Perhaps I can make the point clearer by citing another striking instance of the archetypal Jewish mother in contemporary fiction. The story I have in mind includes two grown sons, one of whom is an obvious cousin to Alex Portnoy—thirtyish, bald, thin and nervous, futilely intellectual, hopelessly unable to extricate himself from his dependence on his powerful possessive mother. He dreams of going off to Paris or Rome but stays at home commuting to the second-rate university where he teaches. When he even mentions his thoughts of an escape abroad, his mother’s cutting response is predictable: “You’d go to those places and you’d get sick. Who in Paris is going to see that you get a salt-free diet? And do you think if you married one of those shikses you take out that she would cook a salt-free diet for you?” The castrating Yiddishe mamme here happens to be a true-blue Southern Protestant in a story by a Catholic, Flannery O’Connor (“Greenleaf”), but the only liberty I have taken with the text is to substitute shikses for the phrase “odd numbers.” In any case, the shabby genteel Mrs. May in Flannery O’Connor’s story pronounces “trash” with pretty much the same accent of contempt and self-protective prejudice that one detects in the use of goyim by the elder Portnoys, and one gets the distinct impression that the main difference between the mothers is a matter of local terminology, not substantive psychology. The palpable possibility of a Sophie Portnoy on a dairy farm in Georgia—or for that matter, in a worker’s flat in Detroit or behind the counter of a hardware store in Sioux City—may suggest that a film like Lehman’s on top of a novel like Roth’s could exercise a certain limited accuracy of social observation and nevertheless have regrettably misleading implications.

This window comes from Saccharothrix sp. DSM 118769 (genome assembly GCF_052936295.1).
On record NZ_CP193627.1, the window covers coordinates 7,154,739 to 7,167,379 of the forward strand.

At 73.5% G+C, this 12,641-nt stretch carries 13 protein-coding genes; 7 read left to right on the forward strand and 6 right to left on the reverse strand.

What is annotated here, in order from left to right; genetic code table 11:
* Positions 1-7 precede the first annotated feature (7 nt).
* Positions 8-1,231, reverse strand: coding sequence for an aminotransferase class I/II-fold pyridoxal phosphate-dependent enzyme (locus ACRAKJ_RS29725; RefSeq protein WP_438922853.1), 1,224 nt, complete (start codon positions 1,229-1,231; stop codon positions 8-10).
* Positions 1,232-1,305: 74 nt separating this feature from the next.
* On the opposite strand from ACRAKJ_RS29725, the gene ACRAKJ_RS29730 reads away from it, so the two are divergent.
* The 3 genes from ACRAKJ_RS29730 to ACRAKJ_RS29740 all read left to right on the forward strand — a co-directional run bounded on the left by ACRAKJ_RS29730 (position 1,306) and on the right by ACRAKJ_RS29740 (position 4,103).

As distasteful as such representations of Jews may be, I would hesitate to label them anti-Semitic precisely because our century has seen such abundant and vivid examples of truly anti-Semitic literature and art, in which all Jews are represented as loathsome, subhuman creatures (the rats in Eliot’s “Burbank with a Baedeker” gnawing at the foundations of European civilization) whose vile, life-denying, and actually conspiratorial activities would make it a virtue to cleanse humanity of their presence. Most recently, of course, such images of the Jew have been rolling off the presses of Cairo and Damascus, Kiev and Warsaw, but it may well be a sign of our own troubled atmosphere that this sort of obscenity is again in public circulation in America. I refer to a kind of popular culture in comparison with which a film by Ernest Lehman looks like austere high art—birthday cards, supposedly comic posters, and “party jokebooks” in which Jews are consistently represented as prickly-bearded, hideously hook-nosed, money-grubbing, sordidly scheming slobs.